User:Brian P. Josey/Notebook/2010/01/25

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Reading Notes

Just some ideas and notes.

Superparamagnetism

SJK 22:50, 25 January 2010 (EST)
22:50, 25 January 2010 (EST)
This is great that you're learning this information so early! As a major coincidence (or perhaps not so coincidental, since superparamagnetic ionorganic nanocrystals (SPIONs) are a rapidly growing biotech area) I was a talk today where the speaker was explaining these same issues to the audience. She used the term "Neelian" pronounced somthing like "nail-ean," which I'd not heard before for "Neelian relaxation time." I'd heard "Neel time," so I guess that reinforces that it's pronounced "Nail."

Also, I'll note that the equation you show for relaxation time is exactly the same as used in Arrhenius rates, for Kramers' reaction rate theory, etc.

Brian P. Josey 10:28, 27 January 2010 (EST) I'm actually enjoying this material a lot. But I could have sworn that Neel was pronounced like kneel.As for the equation, I had to look it up again, but it seams to be used by chemists all the time.

When you take a magnetic material, and decrease its size, you eventually come to a point where it has only one domain, a single domain (SD) sample. There is another point, where as you decrease the size of the sample the remanence and coercivity go to zero. Remanence being the amount of magnetization left when a field is removed, and coercivity is how strong the applied magnetic field is needed to remove the magnetization. When this happens to a ferromagnetic material, it becomes superparamagnetic.

When superparamagnetic materials are sitting by themselves, without an external field and at temperatures above 0K, they have an average zero magnetic moment. When there is an applied field, there is a statistical alignment of the magnetic moments. This is like paramagnetism, except on a larger scale, going from a single atom to 105 atoms. The size needed for this is on the scale of 3-50 nm, depending on the material.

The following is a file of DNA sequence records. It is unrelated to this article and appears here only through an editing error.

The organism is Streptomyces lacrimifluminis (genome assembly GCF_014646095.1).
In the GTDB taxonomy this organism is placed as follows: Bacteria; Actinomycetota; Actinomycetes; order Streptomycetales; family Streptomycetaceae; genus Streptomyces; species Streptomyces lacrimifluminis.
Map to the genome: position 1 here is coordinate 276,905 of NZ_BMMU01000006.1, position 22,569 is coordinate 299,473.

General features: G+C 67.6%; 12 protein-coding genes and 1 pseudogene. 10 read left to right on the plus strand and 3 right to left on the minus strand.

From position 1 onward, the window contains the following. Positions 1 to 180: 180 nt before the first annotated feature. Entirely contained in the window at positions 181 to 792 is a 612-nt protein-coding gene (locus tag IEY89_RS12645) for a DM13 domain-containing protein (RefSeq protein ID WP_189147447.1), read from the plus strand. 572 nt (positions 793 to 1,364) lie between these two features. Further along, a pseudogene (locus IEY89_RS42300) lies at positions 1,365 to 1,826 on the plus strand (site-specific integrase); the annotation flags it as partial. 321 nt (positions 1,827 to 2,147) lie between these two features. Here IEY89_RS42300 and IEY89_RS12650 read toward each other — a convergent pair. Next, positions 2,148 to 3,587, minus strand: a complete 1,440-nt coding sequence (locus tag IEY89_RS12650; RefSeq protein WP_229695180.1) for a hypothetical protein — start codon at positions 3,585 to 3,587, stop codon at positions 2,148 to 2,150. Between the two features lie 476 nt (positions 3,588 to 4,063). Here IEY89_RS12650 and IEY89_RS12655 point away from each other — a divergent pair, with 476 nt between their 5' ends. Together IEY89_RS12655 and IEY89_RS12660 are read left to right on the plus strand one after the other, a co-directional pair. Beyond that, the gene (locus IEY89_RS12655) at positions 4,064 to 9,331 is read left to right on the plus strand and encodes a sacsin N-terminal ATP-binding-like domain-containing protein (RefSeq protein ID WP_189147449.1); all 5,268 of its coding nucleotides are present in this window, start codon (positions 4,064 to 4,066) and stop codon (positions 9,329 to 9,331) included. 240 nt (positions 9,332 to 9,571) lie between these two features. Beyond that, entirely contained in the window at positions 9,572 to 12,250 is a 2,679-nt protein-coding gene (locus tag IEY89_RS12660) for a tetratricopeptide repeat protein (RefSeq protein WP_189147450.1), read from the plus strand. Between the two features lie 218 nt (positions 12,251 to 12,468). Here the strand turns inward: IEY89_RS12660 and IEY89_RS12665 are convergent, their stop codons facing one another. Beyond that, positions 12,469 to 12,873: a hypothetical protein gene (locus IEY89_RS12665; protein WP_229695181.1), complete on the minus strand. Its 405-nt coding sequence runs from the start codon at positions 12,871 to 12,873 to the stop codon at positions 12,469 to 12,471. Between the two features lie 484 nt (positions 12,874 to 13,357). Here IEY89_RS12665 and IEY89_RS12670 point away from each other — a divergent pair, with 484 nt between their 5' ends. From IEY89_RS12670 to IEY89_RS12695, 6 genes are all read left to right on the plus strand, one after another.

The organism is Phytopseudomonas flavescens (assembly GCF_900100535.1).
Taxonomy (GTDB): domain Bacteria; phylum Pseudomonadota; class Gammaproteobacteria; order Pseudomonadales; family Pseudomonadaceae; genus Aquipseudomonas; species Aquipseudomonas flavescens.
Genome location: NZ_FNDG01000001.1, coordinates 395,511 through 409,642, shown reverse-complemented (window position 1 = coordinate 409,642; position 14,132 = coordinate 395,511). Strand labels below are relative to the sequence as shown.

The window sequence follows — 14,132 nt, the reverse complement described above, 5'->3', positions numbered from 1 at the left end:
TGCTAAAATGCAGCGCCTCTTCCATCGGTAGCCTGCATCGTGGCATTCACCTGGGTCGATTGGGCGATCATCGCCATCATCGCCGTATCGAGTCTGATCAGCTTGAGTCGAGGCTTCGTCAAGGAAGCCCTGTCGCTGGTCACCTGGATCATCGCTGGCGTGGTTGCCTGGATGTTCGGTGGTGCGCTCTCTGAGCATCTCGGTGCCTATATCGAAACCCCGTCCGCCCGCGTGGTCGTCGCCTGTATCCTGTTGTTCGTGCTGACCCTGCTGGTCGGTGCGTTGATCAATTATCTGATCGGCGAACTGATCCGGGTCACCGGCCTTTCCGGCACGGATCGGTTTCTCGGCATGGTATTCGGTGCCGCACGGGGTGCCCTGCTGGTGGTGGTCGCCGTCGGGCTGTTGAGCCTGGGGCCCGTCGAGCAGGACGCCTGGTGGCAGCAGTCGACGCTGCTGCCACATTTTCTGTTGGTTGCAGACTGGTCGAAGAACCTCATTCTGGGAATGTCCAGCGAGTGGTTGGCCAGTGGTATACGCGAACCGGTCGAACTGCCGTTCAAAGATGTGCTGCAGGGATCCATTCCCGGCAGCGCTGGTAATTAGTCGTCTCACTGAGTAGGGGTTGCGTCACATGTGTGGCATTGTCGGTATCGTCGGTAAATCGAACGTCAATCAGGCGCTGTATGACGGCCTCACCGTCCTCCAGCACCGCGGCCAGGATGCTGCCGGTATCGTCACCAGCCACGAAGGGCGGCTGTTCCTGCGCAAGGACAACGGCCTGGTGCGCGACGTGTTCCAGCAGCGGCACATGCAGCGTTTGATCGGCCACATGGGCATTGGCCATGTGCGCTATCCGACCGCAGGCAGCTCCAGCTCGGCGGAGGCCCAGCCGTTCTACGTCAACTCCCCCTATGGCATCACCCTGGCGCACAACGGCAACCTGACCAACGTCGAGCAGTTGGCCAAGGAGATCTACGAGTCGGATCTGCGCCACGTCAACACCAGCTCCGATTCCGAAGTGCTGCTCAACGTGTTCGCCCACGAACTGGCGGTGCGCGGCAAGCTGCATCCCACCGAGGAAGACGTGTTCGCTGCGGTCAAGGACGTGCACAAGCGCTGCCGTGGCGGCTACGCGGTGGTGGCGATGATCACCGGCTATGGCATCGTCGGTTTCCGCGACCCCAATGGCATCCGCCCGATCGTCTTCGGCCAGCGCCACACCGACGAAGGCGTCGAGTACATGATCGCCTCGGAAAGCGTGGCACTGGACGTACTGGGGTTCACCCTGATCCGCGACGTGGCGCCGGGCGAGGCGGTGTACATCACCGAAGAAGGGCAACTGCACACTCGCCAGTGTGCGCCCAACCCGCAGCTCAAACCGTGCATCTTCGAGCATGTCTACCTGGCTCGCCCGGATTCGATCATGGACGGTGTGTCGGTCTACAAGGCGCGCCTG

For a superparamagnetic material, there is a chance that the domain will flip direction, due to heat. The mean time between two flips is called the Neel relaxation time, and is given by:

Failed to parse (MathML with SVG or PNG fallback (recommended for modern browsers and accessibility tools): Invalid response ("Math extension cannot connect to Restbase.") from server "https://api.formulasearchengine.com/v1/":): {\displaystyle \tau_N = \tau_0 ~ \exp(K V/(k_B T))} , where:

  • Failed to parse (MathML with SVG or PNG fallback (recommended for modern browsers and accessibility tools): Invalid response ("Math extension cannot connect to Restbase.") from server "https://api.formulasearchengine.com/v1/":): {\displaystyle \tau_N } is thus the average length of time that it takes for the nanoparticle magnetization to randomly flip as a result of thermal fluctuations.
  • Failed to parse (MathML with SVG or PNG fallback (recommended for modern browsers and accessibility tools): Invalid response ("Math extension cannot connect to Restbase.") from server "https://api.formulasearchengine.com/v1/":): {\displaystyle \tau_0 } is a length of time, characteristic of the material, called the attempt time or attempt period (its reciprocal is called the attempt frequency); its typical value is 10-9-10-10 second.
  • K is the nanoparticle magnetic anisotropy and V its volume. KV can be thought of as the energy barrier associated with the magnetization moving from its initial "easy axis" direction, through a "hard axis", ending at another easy axis.
  • kB is the Boltzmann constant.
  • T is the temperature.

Taken from Wikipedia.

When you look at a superparamagetic material, how long you take the measurement of the magnitization will tell you if it is superparamagnetic, or ferromagnetic. If the measurement time is much less than the Neel relaxation time, there wouldn't be any flips in the direction of the magnetic moments, appearing to be ferromagnetic. If the measurement time is much larger than the Neel relaxation time, then there will be several, and the magnetization measured would be zero, appearing to be superparamagnetic. This was just interesting, and I included it, just in case it came up later.

Notes on Paper

I also read a short paper today on magnetoferritin. It is "Magnetoferritin: In Vitro Synthesis of a Novel Magnetic Protein" by Meldrum, Heywood and Mann.